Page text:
7. What’s the hardest thing for foreign clients to understand about doing business in China?
I heard more than one client complain about their experience in China: How can this happen? Why do Chinese people do business differently” etc… Unfortunately, it’s useless to complain about the differences. Like the old saying, “When in Rome (do as the Romans do)”, everyone should learn to adapt to their environment if they want to be successful.
8. What is the most valuable piece of advice you can give to new importers?
A successful business deal starts at the very beginning, not in the middle of negotiations. You may initially feel you’ve made “best deal” but, if you do not know who your dealing with, you may later find out it’s the worst deal you’ve made. What I’m saying ties into your previous question. Do your due diligence before you negotiate, sign the contract and make a payment. Make sure the companies you are dealing with are legitimate enterprises. So if something goes wrong you can take legal action. Unfortunately, many clients see a website with an address, a nice picture and even receive samples, believing everything is okay. Don’t make that mistake. Not to sound cliché, but here’s another old saying, “Do your homework!”
9. What changes have you seen over the years in the Chinese business climate in its relation to Western companies?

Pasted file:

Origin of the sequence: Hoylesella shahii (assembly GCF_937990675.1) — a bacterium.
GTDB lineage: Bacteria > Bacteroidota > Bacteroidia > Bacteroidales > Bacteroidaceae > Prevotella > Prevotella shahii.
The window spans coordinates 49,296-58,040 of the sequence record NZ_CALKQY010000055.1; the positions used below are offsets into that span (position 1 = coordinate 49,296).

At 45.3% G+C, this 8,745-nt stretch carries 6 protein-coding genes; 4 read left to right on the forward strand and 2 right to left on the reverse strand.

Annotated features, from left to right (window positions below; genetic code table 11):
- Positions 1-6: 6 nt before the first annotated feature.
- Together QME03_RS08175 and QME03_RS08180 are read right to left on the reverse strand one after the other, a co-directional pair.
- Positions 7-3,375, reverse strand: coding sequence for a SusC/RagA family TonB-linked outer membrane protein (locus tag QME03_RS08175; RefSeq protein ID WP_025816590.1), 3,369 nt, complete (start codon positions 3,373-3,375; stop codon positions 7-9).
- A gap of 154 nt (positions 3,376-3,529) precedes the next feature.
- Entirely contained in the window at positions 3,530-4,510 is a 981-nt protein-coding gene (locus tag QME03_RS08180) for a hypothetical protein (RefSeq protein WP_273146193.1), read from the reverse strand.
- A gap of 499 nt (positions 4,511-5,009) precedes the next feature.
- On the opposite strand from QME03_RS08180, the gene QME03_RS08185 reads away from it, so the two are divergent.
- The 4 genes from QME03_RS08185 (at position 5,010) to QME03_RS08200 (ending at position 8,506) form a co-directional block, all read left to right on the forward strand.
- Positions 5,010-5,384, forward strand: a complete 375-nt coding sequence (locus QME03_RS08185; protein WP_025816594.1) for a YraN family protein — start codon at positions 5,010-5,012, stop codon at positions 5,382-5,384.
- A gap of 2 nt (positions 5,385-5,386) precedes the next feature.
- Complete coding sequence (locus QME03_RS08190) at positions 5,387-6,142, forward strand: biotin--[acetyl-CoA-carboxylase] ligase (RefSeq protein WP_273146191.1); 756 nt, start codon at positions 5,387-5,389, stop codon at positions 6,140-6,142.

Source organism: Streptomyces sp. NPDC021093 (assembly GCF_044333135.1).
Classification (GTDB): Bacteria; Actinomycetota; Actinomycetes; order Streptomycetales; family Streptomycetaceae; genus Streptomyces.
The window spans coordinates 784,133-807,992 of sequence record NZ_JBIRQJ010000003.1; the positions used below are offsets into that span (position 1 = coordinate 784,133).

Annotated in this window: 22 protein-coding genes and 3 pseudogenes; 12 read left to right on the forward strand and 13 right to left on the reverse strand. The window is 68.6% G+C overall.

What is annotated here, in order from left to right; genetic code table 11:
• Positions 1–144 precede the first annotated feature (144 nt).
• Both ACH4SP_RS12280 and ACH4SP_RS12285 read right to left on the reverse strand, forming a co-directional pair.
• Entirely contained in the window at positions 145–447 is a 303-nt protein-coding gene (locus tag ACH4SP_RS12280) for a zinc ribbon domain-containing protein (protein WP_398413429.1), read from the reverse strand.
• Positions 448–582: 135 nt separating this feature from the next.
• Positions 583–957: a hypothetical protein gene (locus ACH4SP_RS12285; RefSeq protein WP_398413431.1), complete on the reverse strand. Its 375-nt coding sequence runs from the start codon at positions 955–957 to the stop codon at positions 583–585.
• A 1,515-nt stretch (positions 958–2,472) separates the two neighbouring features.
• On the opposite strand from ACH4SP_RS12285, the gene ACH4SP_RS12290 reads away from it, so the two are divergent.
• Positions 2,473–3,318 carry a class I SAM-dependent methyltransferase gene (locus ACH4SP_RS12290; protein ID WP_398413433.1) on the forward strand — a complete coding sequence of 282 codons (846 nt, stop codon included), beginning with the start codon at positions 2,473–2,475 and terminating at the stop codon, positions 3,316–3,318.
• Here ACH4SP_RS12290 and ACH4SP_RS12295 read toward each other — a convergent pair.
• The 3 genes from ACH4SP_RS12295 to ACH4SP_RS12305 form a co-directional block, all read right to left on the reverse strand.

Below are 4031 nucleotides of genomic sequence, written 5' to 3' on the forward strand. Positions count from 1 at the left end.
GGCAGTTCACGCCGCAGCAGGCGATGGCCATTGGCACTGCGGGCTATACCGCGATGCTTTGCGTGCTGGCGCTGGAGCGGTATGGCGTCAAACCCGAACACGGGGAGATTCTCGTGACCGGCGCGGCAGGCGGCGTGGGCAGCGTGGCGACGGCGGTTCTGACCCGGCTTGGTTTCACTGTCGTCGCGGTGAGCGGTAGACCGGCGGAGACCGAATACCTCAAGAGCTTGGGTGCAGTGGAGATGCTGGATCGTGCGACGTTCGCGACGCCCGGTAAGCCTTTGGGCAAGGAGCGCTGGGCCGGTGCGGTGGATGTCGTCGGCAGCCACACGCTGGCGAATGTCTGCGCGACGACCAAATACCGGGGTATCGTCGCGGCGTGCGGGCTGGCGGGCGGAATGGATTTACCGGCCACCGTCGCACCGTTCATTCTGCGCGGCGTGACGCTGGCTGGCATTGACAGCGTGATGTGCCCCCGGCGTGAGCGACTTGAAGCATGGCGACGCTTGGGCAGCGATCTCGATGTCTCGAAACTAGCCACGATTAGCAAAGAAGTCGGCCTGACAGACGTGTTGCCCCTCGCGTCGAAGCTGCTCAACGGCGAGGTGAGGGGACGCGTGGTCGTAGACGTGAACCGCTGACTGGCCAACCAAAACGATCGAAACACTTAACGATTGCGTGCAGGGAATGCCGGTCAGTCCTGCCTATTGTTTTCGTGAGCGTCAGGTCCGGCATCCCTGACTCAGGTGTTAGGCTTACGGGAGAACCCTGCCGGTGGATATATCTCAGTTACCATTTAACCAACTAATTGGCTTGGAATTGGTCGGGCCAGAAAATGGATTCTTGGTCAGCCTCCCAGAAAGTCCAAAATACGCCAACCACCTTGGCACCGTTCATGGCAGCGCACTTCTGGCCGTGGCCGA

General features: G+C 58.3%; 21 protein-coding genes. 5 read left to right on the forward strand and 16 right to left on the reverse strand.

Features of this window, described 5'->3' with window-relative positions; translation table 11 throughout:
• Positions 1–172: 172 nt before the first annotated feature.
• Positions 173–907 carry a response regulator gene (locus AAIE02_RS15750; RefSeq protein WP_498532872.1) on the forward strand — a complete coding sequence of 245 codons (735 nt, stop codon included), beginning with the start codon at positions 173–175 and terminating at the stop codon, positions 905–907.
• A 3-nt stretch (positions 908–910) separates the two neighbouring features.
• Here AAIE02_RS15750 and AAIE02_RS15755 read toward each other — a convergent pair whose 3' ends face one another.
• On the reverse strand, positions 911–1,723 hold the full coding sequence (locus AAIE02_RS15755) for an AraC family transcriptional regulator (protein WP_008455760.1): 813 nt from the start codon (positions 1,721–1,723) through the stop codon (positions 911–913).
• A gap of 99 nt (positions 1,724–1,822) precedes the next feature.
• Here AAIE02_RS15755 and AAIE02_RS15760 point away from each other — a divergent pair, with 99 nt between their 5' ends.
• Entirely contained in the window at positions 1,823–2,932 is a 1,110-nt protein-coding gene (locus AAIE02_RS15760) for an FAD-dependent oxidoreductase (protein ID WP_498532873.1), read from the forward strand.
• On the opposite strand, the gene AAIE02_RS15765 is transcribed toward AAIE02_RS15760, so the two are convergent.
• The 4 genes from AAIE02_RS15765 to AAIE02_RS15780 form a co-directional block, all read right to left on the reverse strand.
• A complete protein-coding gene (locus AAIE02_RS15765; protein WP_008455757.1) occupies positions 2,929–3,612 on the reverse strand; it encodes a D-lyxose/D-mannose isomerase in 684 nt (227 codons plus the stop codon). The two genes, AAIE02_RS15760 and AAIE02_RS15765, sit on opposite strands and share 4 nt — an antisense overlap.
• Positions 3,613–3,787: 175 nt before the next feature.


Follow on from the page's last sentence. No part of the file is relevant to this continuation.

Well, that’s a big question. Many different perspectives will have many different conclusions. As a Chinese lawyer, I noticed more business interaction between China and western society. There has also been more cooperation among Chinese and overseas entities. The Chinese government is working very hard to improve the legislation with an emphasis on provide a better investment environment. Also, Chinese entities have learnt a lot from their international peers. Though many problems still exist, the total investment environment has improved. At the same time, the threshold for investing in China is much higher and it’s more competitive to do business in China. In a word, it’s a big market full of challenges and opportunities.
10 What’s the best piece of advice you can give someone who wants to do business in China?
Many of my clients have asked me: “Is it very important to know Chinese culture and protocol to be successful in doing business in China?” That depends. My personal opinion is that it depends on what kind of business you are doing. If you want to sell something in China, of course you have to know something about Chinese culture since you need to know about your clients. Otherwise, I don’t think it’s a “must”. After all, culture is a very complicated phenomenon, especially for china, a nation with more than 2000 years of history and more than 50 nations. There are huge differences between different regions, such as north vs. south and coastal regions vs. inner regions.
So my suggestion is that:
1) You don’t have to know Chinese culture, but you do have to respect it;
2) Observe more, act less. You won’t make serious mistakes if you follow general protocol, which applies elsewhere. For example, don’t talk about politics or religion during dinner. Nor should you talk about sensitive topics, such as Taiwanese or Japanese issues in China.
For more info., visit www.AsiaBridgeLaw.com